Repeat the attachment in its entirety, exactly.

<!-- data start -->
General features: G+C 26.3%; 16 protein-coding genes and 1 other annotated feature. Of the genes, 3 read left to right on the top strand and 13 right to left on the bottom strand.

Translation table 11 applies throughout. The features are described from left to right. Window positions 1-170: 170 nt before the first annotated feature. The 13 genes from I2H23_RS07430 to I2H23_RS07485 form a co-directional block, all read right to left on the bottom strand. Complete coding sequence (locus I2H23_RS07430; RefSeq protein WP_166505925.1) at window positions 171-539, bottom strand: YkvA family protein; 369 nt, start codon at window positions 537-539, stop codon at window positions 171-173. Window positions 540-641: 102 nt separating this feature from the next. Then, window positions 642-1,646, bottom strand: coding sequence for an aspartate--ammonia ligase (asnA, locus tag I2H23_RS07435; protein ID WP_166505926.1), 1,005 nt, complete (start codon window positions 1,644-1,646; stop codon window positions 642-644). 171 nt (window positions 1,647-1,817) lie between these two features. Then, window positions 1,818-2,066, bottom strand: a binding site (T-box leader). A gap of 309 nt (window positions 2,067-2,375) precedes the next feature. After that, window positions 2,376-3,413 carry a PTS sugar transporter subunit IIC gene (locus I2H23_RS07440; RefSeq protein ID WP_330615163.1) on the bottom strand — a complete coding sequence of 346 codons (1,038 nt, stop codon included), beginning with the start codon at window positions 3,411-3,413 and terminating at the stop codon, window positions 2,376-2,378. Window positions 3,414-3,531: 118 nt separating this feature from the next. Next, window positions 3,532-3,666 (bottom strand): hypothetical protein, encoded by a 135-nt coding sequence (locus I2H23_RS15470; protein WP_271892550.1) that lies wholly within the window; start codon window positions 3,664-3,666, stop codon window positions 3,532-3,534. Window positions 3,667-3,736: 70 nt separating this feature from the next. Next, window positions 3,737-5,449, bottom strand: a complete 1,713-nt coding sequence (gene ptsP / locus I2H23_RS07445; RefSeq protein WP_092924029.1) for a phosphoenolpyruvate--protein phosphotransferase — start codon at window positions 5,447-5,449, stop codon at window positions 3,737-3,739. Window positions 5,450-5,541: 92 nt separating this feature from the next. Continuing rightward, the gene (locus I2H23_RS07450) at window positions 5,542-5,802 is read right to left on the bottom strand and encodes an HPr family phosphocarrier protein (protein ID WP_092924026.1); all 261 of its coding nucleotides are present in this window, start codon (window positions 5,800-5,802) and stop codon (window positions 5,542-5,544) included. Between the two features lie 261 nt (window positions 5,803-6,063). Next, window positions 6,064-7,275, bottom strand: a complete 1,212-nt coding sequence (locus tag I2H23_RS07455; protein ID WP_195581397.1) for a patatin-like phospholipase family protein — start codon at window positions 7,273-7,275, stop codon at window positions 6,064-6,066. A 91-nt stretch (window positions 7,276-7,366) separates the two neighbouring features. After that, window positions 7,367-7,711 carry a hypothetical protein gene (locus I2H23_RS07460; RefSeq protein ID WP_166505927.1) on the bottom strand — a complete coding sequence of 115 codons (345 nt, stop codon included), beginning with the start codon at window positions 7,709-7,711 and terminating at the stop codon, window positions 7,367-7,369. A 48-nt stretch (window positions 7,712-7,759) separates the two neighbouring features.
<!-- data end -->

General features: G+C 26.3%; 16 protein-coding genes and 1 other annotated feature. Of the genes, 3 read left to right on the top strand and 13 right to left on the bottom strand.

Translation table 11 applies throughout. The features are described from left to right. Window positions 1-170: 170 nt before the first annotated feature. The 13 genes from I2H23_RS07430 to I2H23_RS07485 form a co-directional block, all read right to left on the bottom strand. Complete coding sequence (locus I2H23_RS07430; RefSeq protein WP_166505925.1) at window positions 171-539, bottom strand: YkvA family protein; 369 nt, start codon at window positions 537-539, stop codon at window positions 171-173. Window positions 540-641: 102 nt separating this feature from the next. Then, window positions 642-1,646, bottom strand: coding sequence for an aspartate--ammonia ligase (asnA, locus tag I2H23_RS07435; protein ID WP_166505926.1), 1,005 nt, complete (start codon window positions 1,644-1,646; stop codon window positions 642-644). 171 nt (window positions 1,647-1,817) lie between these two features. Then, window positions 1,818-2,066, bottom strand: a binding site (T-box leader). A gap of 309 nt (window positions 2,067-2,375) precedes the next feature. After that, window positions 2,376-3,413 carry a PTS sugar transporter subunit IIC gene (locus I2H23_RS07440; RefSeq protein ID WP_330615163.1) on the bottom strand — a complete coding sequence of 346 codons (1,038 nt, stop codon included), beginning with the start codon at window positions 3,411-3,413 and terminating at the stop codon, window positions 2,376-2,378. Window positions 3,414-3,531: 118 nt separating this feature from the next. Next, window positions 3,532-3,666 (bottom strand): hypothetical protein, encoded by a 135-nt coding sequence (locus I2H23_RS15470; protein WP_271892550.1) that lies wholly within the window; start codon window positions 3,664-3,666, stop codon window positions 3,532-3,534. Window positions 3,667-3,736: 70 nt separating this feature from the next. Next, window positions 3,737-5,449, bottom strand: a complete 1,713-nt coding sequence (gene ptsP / locus I2H23_RS07445; RefSeq protein WP_092924029.1) for a phosphoenolpyruvate--protein phosphotransferase — start codon at window positions 5,447-5,449, stop codon at window positions 3,737-3,739. Window positions 5,450-5,541: 92 nt separating this feature from the next. Continuing rightward, the gene (locus I2H23_RS07450) at window positions 5,542-5,802 is read right to left on the bottom strand and encodes an HPr family phosphocarrier protein (protein ID WP_092924026.1); all 261 of its coding nucleotides are present in this window, start codon (window positions 5,800-5,802) and stop codon (window positions 5,542-5,544) included. Between the two features lie 261 nt (window positions 5,803-6,063). Next, window positions 6,064-7,275, bottom strand: a complete 1,212-nt coding sequence (locus tag I2H23_RS07455; protein ID WP_195581397.1) for a patatin-like phospholipase family protein — start codon at window positions 7,273-7,275, stop codon at window positions 6,064-6,066. A 91-nt stretch (window positions 7,276-7,366) separates the two neighbouring features. After that, window positions 7,367-7,711 carry a hypothetical protein gene (locus I2H23_RS07460; RefSeq protein ID WP_166505927.1) on the bottom strand — a complete coding sequence of 115 codons (345 nt, stop codon included), beginning with the start codon at window positions 7,709-7,711 and terminating at the stop codon, window positions 7,367-7,369. A 48-nt stretch (window positions 7,712-7,759) separates the two neighbouring features.